"Bye, Bye Liver" is a celebratory romp through drinking culture
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For the past three years, a small Chicago-based group called The Pub Theater has been selling out Windy City performances of "Bye, Bye Liver," a play premised on the simply joys and complex consequences that indulging in a drink or two can bring.
"It's a sketch comedy show that is really a celebration of drinking," says the play's director Josh Dunkin, which begs the question, "What took you so long to bring it to Milwaukee?"
The answer is that, well, he doesn't have a very good answer as to why he didn't think to bring his drinking play to Brew City years ago other than he and his theater group are relatively recent transplants to the Midwest, having all hailed from Tennessee. He's still getting used to the way we do things up here.
"In the South there's a lot more of a religious influence over drinking, ruled by Bible Belt laws," he says. "People love to drink, but there's a different attitude about it. With the religious and political factors of the South, there is still a sin association with drinking."
Needless to say, he and his troupe feels quite at home here in the Midwest, and specifically Milwaukee, where drinking is more of a regular fiber woven into the social fabric. And without further ado, "Bye, Bye Liver" opens Friday, Feb. 12 at Mi-key's, 811 N. Jefferson St.
The hour and 15-minute performance follows a boisterous cast as they initiate drinking games with the audience, interspersed with sketch comedy about drinking culture. They'll, for example, examine why girls go to the bathroom in groups (They send a guy in undercover to figure it out) or what happens when "that guy" has to much liquor.
When they play Name That Tune, they play music and encourage the crowd to sing (loudly) along.
"It's just a big and outrageous comedy. We really put the audience on display during the show and you become a part of the experience of the show. All the sketches are a reflection of what the audience experiences when they go out to bars."
The whole ordeal is very fast-paced and high-energy, perhaps fueled by the fact that everyone involved is indulging. Mi-key's features $12 buckets of beer and mixed drink specials during the show and the actors, well, they've got their own social lubricants.
"We do drink," says Dunkin. "We learned our lesson early on, though. On our one-year anniversary we decided that all the alcohol in our show would be real. Needless to say, now just the beer is real -- although the show's bartender sneaks real shots in for the actors from time to time."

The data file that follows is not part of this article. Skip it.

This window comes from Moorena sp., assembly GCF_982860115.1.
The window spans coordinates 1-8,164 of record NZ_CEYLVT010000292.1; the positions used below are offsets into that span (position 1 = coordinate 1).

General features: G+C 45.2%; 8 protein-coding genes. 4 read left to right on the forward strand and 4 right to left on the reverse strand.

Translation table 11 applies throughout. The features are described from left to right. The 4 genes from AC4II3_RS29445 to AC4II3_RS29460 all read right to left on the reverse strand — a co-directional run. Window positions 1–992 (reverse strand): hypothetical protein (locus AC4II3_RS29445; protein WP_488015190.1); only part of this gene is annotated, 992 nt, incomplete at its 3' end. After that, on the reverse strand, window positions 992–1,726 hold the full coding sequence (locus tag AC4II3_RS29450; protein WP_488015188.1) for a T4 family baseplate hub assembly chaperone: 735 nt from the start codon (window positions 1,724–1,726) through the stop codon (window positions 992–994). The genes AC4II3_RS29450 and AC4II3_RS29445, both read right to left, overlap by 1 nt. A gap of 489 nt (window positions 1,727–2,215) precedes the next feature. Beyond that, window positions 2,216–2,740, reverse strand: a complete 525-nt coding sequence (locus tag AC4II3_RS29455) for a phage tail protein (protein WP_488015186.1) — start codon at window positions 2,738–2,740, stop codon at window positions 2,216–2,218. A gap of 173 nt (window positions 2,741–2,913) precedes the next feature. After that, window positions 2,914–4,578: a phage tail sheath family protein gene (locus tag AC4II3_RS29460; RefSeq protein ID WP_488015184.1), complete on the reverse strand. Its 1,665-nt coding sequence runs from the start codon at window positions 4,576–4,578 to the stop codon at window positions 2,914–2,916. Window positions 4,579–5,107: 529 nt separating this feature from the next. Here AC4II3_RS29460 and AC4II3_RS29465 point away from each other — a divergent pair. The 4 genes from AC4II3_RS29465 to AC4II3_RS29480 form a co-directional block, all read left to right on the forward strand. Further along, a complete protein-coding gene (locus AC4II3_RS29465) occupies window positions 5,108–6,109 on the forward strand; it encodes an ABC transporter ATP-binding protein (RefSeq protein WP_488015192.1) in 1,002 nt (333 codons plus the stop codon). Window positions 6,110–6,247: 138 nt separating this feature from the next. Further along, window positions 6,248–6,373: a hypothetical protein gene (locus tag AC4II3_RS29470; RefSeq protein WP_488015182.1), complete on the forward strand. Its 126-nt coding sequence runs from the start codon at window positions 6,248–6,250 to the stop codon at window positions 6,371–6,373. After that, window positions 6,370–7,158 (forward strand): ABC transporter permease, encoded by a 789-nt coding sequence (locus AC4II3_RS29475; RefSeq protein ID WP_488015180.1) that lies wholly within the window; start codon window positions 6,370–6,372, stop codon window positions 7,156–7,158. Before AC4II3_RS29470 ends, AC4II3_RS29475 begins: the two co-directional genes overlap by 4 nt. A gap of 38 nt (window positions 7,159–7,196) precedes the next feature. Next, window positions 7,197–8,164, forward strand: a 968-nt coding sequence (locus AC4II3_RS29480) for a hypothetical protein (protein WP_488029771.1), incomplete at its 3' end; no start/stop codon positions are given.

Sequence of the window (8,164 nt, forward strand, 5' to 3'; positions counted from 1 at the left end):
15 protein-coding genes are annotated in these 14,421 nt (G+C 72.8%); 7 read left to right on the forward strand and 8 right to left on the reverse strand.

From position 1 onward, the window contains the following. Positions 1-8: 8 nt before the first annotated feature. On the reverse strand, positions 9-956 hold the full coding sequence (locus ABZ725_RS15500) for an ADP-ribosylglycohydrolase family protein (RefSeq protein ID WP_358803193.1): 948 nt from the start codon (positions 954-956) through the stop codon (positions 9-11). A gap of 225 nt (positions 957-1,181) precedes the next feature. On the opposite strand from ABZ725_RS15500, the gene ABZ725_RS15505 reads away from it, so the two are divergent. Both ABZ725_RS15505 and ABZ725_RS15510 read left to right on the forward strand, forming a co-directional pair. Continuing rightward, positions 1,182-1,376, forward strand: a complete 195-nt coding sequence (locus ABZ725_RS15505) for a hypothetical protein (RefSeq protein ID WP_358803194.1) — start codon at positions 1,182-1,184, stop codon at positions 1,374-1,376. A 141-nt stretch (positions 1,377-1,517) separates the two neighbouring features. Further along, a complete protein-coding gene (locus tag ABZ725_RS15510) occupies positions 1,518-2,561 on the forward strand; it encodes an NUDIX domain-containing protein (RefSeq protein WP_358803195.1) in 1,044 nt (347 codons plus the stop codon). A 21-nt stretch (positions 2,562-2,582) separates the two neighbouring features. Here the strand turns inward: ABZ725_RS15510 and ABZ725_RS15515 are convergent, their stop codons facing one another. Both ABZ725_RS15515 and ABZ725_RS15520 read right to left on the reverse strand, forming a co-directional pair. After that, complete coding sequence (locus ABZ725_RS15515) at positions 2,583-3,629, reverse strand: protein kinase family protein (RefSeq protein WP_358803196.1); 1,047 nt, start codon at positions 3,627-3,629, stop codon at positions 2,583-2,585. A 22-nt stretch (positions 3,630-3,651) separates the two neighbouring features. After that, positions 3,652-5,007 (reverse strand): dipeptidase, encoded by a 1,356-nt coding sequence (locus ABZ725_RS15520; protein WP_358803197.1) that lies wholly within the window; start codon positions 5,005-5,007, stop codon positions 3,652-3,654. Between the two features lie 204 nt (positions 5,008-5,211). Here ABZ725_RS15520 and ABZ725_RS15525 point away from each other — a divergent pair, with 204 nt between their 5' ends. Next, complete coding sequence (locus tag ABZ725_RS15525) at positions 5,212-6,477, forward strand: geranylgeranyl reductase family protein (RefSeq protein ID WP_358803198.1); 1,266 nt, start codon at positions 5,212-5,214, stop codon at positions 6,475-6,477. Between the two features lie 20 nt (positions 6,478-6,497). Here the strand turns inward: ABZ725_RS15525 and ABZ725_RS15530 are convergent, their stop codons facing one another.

The Milwaukee debut of "Bye, Bye Liver" is Friday, Feb. 12 and Dunkin says the show has an open run, meaning The Pub Theater will keep performing at Mi-Key's Skylight Room every Friday and Saturday night until people stop showing up. Tickets are $12 at the door and can be purchased online at byebyeliver.com.
Something tells us this is going to be a hit here in Milwaukee.
I think the drinking culture is being encouraged and publicized more often these days. Celebrating a healthy drinking culture is more or less fun and exciting and Bye Bye Liver has done a great job in promoting the same. The usage of occasional humor in the show makes it really entertaining as well.
I agree that this is a great way to stay warm during these last months of winter. I went to this show with some friends and it's totally something different than just going to a bar and getting drunk. With this show you are laughing while getting drunk!
I went to see this show opening weekend and had a BLAST! It's like being an audience member for SNL only funny, plus you get a little buzz along the way. After the show was over the cast even drank with me and my friends from out of town. This show is hot and I'm totally gonna go again.
Definitely check this out. We went on Saturday night and it was hilarious, we ended up staying after and drinking with the cast until one. It's sort of a combination of sketch comedy and ComedySportz - I didn't see the Chicago show so I can't compare them, but we don't usually have this type of show in Milwaukee and we need more of them.
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